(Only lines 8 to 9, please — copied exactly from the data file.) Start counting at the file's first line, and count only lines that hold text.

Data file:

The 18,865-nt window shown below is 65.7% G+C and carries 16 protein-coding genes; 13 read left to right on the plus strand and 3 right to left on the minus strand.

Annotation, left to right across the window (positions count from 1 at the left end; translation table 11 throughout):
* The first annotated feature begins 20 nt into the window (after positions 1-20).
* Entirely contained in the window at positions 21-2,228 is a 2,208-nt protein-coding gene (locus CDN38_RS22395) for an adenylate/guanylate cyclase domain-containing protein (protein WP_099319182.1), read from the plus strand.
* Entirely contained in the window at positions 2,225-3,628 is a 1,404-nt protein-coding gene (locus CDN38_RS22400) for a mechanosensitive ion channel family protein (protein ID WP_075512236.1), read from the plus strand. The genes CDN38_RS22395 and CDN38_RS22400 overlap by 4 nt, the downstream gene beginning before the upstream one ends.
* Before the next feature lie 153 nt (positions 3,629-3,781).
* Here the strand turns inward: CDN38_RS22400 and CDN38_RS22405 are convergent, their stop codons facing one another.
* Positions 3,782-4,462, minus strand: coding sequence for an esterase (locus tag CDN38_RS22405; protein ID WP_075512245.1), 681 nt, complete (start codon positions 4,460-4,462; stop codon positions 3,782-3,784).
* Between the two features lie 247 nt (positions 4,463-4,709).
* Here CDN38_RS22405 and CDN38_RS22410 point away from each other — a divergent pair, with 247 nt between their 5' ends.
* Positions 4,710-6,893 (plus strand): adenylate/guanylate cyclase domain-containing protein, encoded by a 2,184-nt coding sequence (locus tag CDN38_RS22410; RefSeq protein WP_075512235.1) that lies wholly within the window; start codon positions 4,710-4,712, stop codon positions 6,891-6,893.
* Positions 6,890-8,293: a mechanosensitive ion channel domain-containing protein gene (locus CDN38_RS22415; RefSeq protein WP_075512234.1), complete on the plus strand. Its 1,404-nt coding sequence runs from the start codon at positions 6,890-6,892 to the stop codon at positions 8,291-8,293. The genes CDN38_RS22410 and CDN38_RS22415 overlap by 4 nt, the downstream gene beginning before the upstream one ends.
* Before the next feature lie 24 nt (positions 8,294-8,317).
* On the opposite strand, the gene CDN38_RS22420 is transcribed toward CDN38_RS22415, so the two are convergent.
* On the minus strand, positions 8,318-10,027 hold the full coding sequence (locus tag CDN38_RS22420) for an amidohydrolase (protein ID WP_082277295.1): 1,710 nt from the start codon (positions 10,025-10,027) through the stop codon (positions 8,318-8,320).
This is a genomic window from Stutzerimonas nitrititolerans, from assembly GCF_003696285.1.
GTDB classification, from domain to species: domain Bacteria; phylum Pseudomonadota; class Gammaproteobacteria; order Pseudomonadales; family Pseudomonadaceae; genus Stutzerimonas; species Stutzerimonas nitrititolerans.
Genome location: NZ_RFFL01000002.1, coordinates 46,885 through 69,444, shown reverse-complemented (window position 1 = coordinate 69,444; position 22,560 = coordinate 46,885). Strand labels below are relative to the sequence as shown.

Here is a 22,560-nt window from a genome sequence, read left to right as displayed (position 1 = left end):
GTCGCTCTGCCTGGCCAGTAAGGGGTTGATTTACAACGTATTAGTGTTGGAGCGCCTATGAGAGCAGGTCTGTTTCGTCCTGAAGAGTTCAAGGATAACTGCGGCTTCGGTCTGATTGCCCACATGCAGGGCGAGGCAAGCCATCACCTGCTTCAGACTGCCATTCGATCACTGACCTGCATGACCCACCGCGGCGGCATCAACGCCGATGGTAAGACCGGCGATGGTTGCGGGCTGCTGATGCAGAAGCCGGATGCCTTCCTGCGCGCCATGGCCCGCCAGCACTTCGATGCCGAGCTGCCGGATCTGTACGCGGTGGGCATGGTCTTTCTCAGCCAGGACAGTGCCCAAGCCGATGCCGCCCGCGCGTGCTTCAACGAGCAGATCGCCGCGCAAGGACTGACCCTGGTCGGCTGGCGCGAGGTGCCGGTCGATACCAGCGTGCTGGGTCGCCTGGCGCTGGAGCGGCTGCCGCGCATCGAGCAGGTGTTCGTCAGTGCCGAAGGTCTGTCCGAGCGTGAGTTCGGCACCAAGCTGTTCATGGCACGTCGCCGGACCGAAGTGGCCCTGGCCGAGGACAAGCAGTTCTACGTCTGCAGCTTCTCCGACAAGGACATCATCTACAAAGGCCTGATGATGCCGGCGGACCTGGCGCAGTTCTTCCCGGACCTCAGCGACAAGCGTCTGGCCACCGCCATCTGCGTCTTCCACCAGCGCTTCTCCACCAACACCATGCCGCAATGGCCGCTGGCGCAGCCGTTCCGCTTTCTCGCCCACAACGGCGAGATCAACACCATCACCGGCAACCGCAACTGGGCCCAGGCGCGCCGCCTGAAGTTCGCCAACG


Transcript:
* Positions 3,782-4,462, minus strand: coding sequence for an esterase (locus tag CDN38_RS22405; protein ID WP_075512245.1), 681 nt, complete (start codon positions 4,460-4,462; stop codon positions 3,782-3,784).
* Between the two features lie 247 nt (positions 4,463-4,709).